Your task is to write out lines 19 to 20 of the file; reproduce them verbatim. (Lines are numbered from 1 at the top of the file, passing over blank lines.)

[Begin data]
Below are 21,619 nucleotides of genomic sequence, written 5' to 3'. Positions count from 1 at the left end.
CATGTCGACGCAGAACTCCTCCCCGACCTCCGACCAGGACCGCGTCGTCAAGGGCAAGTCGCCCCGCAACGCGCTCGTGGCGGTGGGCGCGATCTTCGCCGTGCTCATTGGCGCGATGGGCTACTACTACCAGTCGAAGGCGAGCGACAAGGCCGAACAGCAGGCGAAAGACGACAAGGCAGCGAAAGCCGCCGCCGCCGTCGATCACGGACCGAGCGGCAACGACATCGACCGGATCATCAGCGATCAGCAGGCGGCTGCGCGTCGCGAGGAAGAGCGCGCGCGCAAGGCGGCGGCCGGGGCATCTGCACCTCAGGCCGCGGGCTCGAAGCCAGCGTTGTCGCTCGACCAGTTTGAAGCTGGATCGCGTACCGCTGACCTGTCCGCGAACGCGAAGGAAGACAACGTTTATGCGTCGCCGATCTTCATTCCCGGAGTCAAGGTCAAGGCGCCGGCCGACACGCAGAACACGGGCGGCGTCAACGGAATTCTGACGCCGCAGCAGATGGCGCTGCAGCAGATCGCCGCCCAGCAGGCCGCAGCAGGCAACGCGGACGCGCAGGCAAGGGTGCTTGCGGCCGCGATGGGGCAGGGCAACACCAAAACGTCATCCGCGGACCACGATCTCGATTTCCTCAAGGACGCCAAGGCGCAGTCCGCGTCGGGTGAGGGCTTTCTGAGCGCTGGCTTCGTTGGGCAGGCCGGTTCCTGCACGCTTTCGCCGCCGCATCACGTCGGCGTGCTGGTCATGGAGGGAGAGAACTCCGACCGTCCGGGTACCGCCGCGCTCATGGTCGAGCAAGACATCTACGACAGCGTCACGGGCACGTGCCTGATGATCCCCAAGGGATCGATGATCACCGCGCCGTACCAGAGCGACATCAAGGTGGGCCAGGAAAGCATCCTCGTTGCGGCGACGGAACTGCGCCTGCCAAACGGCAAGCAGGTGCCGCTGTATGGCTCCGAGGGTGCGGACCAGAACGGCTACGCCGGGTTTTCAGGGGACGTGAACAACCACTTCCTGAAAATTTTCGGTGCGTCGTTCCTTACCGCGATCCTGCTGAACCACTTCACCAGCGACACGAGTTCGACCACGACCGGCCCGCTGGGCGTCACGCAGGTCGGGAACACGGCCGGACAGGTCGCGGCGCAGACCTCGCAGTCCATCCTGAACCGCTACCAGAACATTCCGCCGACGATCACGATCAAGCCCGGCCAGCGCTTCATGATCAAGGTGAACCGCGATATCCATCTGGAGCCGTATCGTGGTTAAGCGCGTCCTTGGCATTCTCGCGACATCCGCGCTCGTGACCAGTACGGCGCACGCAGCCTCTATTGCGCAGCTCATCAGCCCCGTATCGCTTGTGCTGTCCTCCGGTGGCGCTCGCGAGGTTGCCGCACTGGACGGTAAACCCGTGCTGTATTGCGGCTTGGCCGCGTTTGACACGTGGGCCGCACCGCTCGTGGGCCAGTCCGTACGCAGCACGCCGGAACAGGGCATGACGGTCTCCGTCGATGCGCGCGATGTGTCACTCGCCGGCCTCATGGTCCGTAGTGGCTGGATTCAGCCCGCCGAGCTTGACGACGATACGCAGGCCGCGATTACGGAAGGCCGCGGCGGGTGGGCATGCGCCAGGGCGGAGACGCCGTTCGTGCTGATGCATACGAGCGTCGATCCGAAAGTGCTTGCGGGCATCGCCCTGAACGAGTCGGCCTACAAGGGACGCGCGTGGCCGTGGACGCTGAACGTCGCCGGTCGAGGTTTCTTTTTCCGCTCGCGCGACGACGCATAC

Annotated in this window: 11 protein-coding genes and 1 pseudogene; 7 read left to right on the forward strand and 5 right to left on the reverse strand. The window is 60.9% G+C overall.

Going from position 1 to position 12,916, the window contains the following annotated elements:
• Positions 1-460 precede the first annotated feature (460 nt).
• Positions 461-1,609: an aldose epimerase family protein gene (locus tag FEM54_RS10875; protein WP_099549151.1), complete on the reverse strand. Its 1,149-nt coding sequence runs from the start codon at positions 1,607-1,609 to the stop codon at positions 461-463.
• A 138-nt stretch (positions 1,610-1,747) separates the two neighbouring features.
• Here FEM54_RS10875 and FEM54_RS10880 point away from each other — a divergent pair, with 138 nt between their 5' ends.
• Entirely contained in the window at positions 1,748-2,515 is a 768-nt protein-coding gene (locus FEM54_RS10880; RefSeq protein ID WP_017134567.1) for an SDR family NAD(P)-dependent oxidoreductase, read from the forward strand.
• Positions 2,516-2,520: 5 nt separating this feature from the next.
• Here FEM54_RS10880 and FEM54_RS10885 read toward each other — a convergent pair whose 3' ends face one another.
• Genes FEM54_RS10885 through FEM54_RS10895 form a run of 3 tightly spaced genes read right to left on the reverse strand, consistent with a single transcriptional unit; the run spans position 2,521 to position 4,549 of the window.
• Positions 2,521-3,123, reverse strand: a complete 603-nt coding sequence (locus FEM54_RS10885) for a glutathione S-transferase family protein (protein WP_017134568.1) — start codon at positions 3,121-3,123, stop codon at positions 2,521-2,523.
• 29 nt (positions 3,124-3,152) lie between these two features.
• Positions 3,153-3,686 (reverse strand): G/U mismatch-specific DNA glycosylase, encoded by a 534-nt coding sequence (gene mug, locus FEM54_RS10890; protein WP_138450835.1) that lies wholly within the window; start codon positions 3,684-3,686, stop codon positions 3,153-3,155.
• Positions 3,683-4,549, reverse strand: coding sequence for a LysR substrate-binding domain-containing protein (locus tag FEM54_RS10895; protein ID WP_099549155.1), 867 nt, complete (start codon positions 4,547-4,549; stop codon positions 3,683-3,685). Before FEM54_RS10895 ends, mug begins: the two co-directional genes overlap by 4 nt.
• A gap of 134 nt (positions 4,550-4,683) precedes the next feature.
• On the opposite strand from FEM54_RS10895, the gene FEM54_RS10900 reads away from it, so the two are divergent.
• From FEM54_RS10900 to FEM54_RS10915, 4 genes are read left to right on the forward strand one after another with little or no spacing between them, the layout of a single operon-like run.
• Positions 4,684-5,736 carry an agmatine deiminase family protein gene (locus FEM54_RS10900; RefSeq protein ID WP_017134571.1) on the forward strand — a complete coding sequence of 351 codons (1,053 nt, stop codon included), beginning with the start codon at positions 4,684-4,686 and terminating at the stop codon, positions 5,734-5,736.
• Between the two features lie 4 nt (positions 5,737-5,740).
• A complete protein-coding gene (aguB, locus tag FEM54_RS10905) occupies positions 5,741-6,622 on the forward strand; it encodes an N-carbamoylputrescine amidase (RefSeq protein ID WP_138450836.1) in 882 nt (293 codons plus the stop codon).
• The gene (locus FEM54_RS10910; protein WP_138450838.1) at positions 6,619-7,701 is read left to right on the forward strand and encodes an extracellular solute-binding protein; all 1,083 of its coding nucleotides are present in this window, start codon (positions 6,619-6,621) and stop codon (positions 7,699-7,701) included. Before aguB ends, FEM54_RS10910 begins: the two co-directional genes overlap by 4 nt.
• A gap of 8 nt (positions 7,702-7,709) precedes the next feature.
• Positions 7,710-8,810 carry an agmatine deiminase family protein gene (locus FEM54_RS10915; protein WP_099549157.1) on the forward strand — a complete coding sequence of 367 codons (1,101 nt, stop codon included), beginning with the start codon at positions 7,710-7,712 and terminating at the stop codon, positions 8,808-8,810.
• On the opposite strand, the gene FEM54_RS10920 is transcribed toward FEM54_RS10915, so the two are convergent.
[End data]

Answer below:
• From FEM54_RS10900 to FEM54_RS10915, 4 genes are read left to right on the forward strand one after another with little or no spacing between them, the layout of a single operon-like run.
• Positions 4,684-5,736 carry an agmatine deiminase family protein gene (locus FEM54_RS10900; RefSeq protein ID WP_017134571.1) on the forward strand — a complete coding sequence of 351 codons (1,053 nt, stop codon included), beginning with the start codon at positions 4,684-4,686 and terminating at the stop codon, positions 5,734-5,736.